[John 1. 43-51]: ‘Come and See’ – Encountering Jesus
I wonder how it is, you came to be here this morning… for some of us, coming to church is something we have done every Sunday, week-in-week-out, for many a year, perhaps for some of us longer than we care to remember. While for others of us, coming to church every week might still be a relatively new thing. One of the things I love about my job, is sitting with people and listening to them tell their stories. Stories of how they came to faith, and stories of how they came to belong to the Christian community of which they are a part. And one of the recurring things I hear in these stories is the words: “someone invited me.” That is certainly true of my story…
I was 10 years old when the invitation came. And, even though I’d been brought up in a Christian home, and went to church every week with my parents, it wasn’t until this invitation came that I began to think things through for myself. The invitation came via my school. Someone from the local Anglican Church had come in to help with our RE lessons, and it was there where he showed an interest in my work, saw something in me that I didn’t at the time see in myself, and invited me along to the after-school club he was running. And when I look back on that part of my life, 15 years later I realize what a remarkable difference that invitation made. For it was there, on a normal Monday afternoon, that I first encountered Jesus. And all of that happened because, like Philip in our gospel reading, someone had the courage to say: ‘come and see…’
And those three simple words, that invitation to ‘come and see’, is not simply for John, the heart of this opening scene, but the message of his whole gospel.
Again, and again, from these early disciples, to the Pharisee named Nicodemus, to the Samaritan woman at the well, to the man born blind, to Peter and Pilate, and eventually to Thomas, characters throughout John’s gospel are encountered by Jesus. And to each one, in one way or another, he says the same thing: come and see… come and see God do a new thing. Come and see as your future opens up in front of you. Come and see the grace of God made manifest and accessible and available to all. And at that point, like I did on that Monday afternoon in a Christian after-school club, each of us has a choice – will we accept Jesus’ invitation and follow, or will we not? And that is essentially what this Epiphany season is all about. Recognizing and responding to this Jesus, who reveals himself to us in unique and different ways.
Nathanael’s way of responding – with instant questioning, and doubts that anything good can come out of Nazareth, to instant recognition of Jesus as the Son of God, once he had been personally revealed to him, is just one way. But there are multiple other ways in which people respond too. Last week, for example, in Bowdon, we explored how King Herod responded by feeling threatened, and in turn, by rejecting Jesus. We explored too of how the Scribes and Pharisees – the Jewish clergy of Jesus’ day – had all the head knowledge, but couldn’t seem to compute that into heart knowledge, and so neglected Jesus and the relationship which he offered. And we looked, at the Magi – those wise, and learned men, who didn’t know fully who was laid in front of them, when they visited Jesus in the stable, but who choose to accept and worship him anyway. As we look at those four different ways in which people have recognized and responded to Jesus in the gospels, I wonder if you see something of yourself, or someone you know in these responses? Since, while it is wonderful to see so many people in church this morning, I stand here looking round, and notice that there are still a significant number of people missing. People like Nathanael. People like the Scribes and the Pharisees. People like Herod, even… and I wonder why that is?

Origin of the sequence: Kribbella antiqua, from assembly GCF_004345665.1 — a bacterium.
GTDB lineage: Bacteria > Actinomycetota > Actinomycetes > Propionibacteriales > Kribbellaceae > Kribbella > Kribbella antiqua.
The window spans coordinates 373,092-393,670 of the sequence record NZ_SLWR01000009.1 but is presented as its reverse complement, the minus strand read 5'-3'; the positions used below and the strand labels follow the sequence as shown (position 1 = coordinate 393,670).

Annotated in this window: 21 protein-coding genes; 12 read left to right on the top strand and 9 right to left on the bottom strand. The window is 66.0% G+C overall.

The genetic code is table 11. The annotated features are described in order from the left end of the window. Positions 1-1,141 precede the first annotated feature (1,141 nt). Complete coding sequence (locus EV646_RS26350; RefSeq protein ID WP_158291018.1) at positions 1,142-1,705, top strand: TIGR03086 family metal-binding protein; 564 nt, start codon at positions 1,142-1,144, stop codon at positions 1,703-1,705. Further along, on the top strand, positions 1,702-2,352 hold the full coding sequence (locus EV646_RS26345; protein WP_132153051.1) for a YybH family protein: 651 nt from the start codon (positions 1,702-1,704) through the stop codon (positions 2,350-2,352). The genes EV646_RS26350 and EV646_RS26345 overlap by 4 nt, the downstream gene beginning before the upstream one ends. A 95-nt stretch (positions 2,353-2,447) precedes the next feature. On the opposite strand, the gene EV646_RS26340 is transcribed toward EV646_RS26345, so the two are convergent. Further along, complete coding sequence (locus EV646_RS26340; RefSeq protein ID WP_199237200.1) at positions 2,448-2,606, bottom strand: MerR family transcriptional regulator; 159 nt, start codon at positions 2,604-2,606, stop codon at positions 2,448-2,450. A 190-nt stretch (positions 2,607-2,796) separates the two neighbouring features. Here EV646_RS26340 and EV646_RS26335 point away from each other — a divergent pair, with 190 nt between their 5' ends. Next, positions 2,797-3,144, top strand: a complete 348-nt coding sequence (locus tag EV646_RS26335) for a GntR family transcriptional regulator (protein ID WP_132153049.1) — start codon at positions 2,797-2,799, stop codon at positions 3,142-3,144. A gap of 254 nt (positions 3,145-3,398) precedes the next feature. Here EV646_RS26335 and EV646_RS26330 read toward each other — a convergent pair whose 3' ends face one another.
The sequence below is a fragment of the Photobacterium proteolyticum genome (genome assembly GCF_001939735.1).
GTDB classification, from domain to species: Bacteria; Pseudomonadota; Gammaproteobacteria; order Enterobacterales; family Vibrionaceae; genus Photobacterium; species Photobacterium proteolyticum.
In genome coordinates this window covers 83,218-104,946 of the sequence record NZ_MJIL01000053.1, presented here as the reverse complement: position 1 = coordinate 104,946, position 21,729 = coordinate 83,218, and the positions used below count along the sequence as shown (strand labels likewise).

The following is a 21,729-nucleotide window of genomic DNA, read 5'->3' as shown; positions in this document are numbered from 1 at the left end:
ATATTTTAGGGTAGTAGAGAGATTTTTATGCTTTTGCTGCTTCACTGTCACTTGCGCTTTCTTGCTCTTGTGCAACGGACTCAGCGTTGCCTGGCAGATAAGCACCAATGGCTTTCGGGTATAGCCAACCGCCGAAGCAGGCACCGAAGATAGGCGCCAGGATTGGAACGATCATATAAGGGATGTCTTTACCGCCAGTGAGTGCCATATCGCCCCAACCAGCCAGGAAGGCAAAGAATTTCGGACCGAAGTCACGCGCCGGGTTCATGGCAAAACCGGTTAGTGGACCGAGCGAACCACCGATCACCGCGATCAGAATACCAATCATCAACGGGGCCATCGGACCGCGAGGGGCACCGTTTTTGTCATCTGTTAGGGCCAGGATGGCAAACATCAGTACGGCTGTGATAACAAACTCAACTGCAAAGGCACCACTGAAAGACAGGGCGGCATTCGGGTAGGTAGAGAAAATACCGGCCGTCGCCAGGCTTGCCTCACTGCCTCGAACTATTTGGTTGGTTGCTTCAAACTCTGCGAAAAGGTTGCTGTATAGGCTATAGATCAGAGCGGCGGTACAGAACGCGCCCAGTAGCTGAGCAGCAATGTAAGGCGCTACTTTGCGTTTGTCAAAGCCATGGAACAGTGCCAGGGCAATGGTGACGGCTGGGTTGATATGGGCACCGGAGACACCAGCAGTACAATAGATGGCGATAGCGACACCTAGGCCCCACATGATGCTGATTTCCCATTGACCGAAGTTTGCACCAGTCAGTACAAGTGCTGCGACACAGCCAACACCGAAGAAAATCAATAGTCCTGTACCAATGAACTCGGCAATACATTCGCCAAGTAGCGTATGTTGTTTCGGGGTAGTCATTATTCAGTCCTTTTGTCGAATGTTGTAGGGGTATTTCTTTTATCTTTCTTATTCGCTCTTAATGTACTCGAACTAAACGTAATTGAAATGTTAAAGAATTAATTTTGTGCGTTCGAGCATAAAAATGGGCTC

The world we live in is a very different one from the one many of you grew up in. Churches are not places which people have ownership over anymore. People struggle to walk through the doors of our buildings, and their interactions with and experiences of faith are far more limited than our own. We can no longer assume the ‘come to us’ approach. But instead, must follow Philip’s example and invite people to ‘come and see’. This isn’t easy. And while receiving those words is wonderful, I suspect when its our turn to utter them, we struggle to actually say them to someone. Not because we don’t want them here, but because more often than not, we are scared of rejection, or worse still, scared that they might actually say ‘yes’, and we won’t know what to do after that! I’m right there with you! But take heart, in my experience, it’s much easier than you think!
The heart, not only of John’s gospel but of Christian evangelism is the call to simply extend an offer of invitation to someone to come and see what God is doing. And we do that, by simply saying what we see. What is God doing in your life right now? What has he done for you in the past? What stories have you heard? Each one of us will be able to answer those questions, both individually and collectively as a community. And I encourage you to do so, before you leave this place today. Because, it seems to me, from the little time I have spent here, that there is much that God is doing in and through the lives of all those who belong to St Michael’s. And that is good news which is worth sharing!
And so, before you leave this place today I ask you this: who is God asking you to invite? And what are you going to invite them to? A Sunday morning service? The Mothers’ Union? The Narnia Festival? Whatever it is, can I encourage you this morning, instead of being like Nathanael, who is always questioning, be like Philip who has courage to utter the words ‘come and see,’ because when you do, you will see that indeed good things do come out of Nazareth – far better things than you could ever ask or imagine!